Hormel Foods pays out dividends quarterly and has increased them at sometimes decent rates over the past 54 years, which puts Hormel Foods in the illustrious circle of dividend aristocrats that have increased their dividends every year for the past 50 years. The quarterly dividend, for example, increased from USD 0.0219 in 2000 to USD 0.245 now. After the latest increase from $0.2325 to USD 0.245, shareholders will receive USD 0.98 a year per share, which equates to a dividend yield of 2 percent at the current stock price of around USD 47/48. Over the past ten years, Hormel Foods has increased its dividend by a respectable 16 percent on an annual average basis. However, you should note that the rate of growth has steadily declined in recent years. While the yearly increase was still 10.7 percent in November 2019, the increase amounted to only 5.4 percent in November 2020.
However, with a payout ratio of under 60 percent, there is still room for further increases. Analysts expect the annual dividend to increase to USD 1.06 per share in 2021, an increase of 8.1 percent, which would again be above the previous year’s level. The Dividend Turbo shows that Hormel Foods stock has a current dividend yield of 2 percent, which puts it in the upper third of the long-term corridor over the past ten years.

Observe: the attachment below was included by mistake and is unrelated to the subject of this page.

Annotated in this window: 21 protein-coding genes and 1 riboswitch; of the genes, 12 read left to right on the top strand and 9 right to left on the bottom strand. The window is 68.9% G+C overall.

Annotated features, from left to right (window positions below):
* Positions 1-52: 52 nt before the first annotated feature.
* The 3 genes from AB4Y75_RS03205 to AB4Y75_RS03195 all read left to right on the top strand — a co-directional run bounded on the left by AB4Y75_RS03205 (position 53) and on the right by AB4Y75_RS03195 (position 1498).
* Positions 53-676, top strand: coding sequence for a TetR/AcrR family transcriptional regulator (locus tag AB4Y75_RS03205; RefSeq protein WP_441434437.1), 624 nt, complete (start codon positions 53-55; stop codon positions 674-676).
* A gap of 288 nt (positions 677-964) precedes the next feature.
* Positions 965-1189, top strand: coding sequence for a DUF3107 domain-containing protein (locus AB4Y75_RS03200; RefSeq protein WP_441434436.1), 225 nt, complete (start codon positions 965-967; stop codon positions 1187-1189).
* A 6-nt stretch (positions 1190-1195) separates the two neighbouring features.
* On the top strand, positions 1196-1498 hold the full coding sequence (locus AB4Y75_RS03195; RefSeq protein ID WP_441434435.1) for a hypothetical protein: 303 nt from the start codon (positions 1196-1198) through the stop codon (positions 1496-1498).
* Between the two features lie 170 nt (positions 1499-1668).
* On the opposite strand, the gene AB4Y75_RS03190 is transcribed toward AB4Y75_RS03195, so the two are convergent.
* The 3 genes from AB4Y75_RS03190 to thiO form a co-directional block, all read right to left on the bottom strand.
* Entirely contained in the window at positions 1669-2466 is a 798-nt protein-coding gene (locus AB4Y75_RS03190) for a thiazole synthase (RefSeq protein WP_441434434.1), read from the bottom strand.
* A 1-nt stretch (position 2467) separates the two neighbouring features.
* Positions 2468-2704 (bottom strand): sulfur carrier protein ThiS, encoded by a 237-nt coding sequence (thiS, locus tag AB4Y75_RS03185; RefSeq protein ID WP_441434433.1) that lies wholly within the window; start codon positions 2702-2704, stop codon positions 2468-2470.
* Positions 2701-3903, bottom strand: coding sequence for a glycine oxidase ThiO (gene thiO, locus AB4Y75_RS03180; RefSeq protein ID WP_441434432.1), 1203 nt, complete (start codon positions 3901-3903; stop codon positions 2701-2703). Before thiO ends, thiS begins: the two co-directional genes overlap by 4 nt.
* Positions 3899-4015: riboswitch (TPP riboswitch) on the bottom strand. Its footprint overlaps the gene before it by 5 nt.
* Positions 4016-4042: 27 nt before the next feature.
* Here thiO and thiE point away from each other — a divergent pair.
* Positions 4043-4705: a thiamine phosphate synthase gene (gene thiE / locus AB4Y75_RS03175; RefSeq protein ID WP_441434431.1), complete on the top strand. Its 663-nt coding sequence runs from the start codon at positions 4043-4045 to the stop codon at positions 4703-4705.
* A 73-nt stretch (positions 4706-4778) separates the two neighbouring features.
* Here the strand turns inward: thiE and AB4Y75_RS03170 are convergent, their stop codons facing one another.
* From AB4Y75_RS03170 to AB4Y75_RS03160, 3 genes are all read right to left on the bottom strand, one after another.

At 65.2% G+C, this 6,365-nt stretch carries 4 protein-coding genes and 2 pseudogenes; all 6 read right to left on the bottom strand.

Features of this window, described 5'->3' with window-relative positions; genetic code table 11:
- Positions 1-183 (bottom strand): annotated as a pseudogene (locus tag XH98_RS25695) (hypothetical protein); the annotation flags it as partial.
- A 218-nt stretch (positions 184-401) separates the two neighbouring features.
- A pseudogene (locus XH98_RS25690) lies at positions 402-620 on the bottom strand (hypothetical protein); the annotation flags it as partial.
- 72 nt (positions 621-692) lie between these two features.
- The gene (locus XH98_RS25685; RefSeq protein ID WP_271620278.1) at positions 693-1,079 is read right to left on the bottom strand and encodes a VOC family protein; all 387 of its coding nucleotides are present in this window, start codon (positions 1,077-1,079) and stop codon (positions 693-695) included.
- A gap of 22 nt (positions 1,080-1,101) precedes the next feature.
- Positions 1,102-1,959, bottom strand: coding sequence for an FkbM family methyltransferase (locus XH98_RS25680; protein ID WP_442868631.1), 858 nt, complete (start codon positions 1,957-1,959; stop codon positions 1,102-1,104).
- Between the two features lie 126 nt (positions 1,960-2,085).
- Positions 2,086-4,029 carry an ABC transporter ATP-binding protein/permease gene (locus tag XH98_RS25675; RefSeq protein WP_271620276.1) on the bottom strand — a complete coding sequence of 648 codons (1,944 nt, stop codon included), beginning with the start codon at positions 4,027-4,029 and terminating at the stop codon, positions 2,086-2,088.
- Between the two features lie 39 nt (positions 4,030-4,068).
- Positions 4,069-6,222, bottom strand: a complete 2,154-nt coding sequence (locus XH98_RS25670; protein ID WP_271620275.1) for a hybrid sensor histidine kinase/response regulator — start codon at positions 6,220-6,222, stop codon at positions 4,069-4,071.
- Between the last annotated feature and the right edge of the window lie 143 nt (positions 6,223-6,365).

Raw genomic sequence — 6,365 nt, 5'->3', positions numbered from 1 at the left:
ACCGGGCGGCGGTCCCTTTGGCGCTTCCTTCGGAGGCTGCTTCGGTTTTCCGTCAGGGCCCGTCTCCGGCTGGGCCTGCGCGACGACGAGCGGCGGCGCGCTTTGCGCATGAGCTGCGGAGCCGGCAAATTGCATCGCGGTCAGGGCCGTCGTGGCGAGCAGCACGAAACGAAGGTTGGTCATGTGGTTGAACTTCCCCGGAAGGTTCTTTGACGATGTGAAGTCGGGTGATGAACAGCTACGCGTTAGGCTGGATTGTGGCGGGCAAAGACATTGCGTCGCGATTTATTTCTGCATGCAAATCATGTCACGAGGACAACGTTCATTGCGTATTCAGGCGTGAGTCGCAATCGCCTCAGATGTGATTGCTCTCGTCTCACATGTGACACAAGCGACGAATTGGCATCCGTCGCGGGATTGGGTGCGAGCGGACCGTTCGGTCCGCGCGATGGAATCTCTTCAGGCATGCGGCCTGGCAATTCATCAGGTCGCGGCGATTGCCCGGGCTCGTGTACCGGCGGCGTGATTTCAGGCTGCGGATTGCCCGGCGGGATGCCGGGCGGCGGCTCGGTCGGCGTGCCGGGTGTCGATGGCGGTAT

Even though the slightly above-average dividend yield indicates undervaluation, the Dynamic Stock Valuation shows that Hormel Foods stock is currently overvalued as measured by reported and adjusted earnings. If we assume that, despite a material change in the earnings profile, stock prices will track their historical valuation over the long term, the expected adjusted earnings for fiscal 2023 are still subject to a 10 percent risk of a setback. If we consider only the expected earnings for 2021, the fair value difference is even close to 30 percent. The last time Hormel Foods was so clearly overvalued was in 2016 – with the well-known consequences of a sharp correction that lasted into 2017.
Hormel Foods has a strong product portfolio and the impressive dividend history of a dividend aristocrat. The current dividend yield is even above average from a historical perspective. However, in my view, the fundamental valuation does not adequately reflect the fundamental challenges of the business. Changing eating habits, industry-typical risks such as dependence on commodity prices, and a strong focus on the U.S. market can cause nasty surprises. It is also possible that shareholders will regard the acquisition of Kraft Heinz’s nut products as too expensive and strategically not ideal, which could also put pressure on the stock price. For these reasons, the Hormel Foods stock is currently too costly and risky for me to buy.